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Published: Ann Intern Med. 2015;162(2):90-99.
A high delivery maternal plasma HIV-1 RNA level (viral load [VL]) is a risk factor for mother-to-child transmission and poor maternal health.
To identify factors associated with detectable VL at delivery despite initiation of highly active antiretroviral therapy (HAART) during pregnancy.
Multicenter observational study. (ClinicalTrial.gov: NCT00028145)
67 U.S. AIDS clinical research sites.
Pregnant women with HIV who initiated HAART during pregnancy.
Descriptive summaries and associations among sociodemographic, HIV disease, and treatment characteristics; pregnancy-related risk factors; and detectable VL (>400 copies/mL) at delivery.
Between 2002 and 2011, 671 women met inclusion criteria and 13.1% had detectable VL at delivery. Factors associated with detectable VL included multiparity (16.4% vs. 8.0% nulliparity; P = 0.002), black ethnicity (17.6% vs. 6.6% Hispanic and 6.6% white; P < 0.001), 11th grade education or less (17.6% vs. 12.1% had a high school diploma; P = 0.013), initiation of HAART in the third trimester (23.9% vs. 12.3% and 8.6% in the second and trimesters, respectively; P = 0.003), having an HIV diagnosis before the current pregnancy (16.1% vs. 11.0% during the current pregnancy; P = 0.051), and having the first prenatal visit in the third trimester (33.3% vs. 14.3% and 10.5% in the second and third trimesters, respectively; P = 0.002). Women who had treatment interruptions or reported poor medication adherence were more likely to have detectable VL at delivery.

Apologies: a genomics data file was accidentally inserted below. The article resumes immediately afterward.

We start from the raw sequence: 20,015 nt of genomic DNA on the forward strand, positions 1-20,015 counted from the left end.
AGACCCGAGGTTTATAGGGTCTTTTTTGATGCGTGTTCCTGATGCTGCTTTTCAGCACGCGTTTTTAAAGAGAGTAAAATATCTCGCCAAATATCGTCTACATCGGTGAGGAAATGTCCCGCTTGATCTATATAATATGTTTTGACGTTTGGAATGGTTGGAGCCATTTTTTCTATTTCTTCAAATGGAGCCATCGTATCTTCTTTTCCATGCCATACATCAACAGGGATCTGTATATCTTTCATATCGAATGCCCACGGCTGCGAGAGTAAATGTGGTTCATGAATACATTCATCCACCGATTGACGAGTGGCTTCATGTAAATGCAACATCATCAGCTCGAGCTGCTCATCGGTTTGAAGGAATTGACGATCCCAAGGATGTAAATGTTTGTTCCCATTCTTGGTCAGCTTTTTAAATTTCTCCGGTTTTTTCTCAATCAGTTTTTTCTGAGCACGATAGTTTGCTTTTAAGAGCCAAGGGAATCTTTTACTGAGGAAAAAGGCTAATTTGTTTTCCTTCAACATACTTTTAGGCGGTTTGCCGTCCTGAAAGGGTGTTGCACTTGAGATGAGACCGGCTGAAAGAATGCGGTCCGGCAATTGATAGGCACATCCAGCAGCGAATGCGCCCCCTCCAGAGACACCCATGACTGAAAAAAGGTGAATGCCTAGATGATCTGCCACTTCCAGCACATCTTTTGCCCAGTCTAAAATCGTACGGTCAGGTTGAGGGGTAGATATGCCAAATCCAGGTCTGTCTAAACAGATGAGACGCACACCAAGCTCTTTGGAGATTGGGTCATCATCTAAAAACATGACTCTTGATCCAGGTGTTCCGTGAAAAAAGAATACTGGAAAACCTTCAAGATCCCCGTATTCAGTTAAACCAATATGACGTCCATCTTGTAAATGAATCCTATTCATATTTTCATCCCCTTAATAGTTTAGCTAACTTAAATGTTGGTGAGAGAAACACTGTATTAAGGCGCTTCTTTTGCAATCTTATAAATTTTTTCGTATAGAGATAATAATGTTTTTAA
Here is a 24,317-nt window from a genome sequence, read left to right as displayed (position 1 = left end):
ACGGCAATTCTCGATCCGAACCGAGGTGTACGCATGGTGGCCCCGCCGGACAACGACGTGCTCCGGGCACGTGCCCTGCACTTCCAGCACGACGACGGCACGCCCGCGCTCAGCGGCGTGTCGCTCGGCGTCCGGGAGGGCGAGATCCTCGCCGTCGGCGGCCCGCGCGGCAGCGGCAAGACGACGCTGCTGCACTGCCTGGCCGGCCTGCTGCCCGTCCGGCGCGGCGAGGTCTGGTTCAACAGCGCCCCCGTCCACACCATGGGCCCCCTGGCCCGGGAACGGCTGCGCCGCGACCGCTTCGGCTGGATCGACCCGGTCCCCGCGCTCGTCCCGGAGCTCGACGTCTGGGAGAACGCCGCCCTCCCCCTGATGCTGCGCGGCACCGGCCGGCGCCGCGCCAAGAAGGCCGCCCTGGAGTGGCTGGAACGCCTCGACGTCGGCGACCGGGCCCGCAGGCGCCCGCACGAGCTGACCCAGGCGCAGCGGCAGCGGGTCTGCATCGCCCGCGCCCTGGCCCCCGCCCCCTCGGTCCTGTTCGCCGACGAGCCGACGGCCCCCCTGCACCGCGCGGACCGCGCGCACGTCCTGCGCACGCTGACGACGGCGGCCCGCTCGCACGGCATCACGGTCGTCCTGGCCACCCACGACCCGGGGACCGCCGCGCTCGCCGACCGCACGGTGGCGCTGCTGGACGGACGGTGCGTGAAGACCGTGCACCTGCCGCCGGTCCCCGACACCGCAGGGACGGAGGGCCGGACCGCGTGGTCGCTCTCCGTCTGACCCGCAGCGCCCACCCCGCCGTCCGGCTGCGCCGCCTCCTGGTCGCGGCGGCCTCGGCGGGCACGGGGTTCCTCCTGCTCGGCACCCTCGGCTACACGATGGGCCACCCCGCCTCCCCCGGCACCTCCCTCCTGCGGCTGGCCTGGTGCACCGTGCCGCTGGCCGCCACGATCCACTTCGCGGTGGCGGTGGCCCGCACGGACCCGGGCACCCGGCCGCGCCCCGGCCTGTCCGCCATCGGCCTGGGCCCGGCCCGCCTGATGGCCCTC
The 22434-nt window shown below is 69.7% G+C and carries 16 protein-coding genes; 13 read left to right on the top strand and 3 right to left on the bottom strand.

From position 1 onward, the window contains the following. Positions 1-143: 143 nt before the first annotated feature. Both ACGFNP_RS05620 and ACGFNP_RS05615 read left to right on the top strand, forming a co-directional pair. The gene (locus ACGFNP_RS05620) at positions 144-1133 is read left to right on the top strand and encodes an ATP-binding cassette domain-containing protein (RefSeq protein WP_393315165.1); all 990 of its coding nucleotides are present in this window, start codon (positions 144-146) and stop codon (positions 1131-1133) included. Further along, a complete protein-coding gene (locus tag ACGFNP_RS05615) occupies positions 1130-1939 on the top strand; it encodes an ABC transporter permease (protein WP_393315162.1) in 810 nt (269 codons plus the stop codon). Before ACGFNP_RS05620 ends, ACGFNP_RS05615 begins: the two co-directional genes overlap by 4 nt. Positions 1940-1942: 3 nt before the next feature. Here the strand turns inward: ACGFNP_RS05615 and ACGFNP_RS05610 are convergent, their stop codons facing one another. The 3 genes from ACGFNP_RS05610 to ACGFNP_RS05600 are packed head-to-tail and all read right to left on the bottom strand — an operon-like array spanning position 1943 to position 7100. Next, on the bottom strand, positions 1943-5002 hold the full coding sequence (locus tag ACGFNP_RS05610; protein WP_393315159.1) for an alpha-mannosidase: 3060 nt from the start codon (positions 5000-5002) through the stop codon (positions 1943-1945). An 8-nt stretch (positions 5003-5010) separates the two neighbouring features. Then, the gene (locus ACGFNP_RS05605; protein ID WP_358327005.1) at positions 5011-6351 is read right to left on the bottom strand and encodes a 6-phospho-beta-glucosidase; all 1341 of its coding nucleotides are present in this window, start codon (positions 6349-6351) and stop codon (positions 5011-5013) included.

Data on many covariates were incomplete because women entered the study at varying times during pregnancy.
A total of 13.1% of women who initiated HAART during pregnancy had detectable VL at delivery. The timing of HAART initiation and prenatal care, along with medication adherence during pregnancy, were associated with detectable VL at delivery. Social factors, including ethnicity and education, may help identify women who could benefit from focused efforts to promote early HAART initiation and adherence.
U.S. Department of Health and Human Services.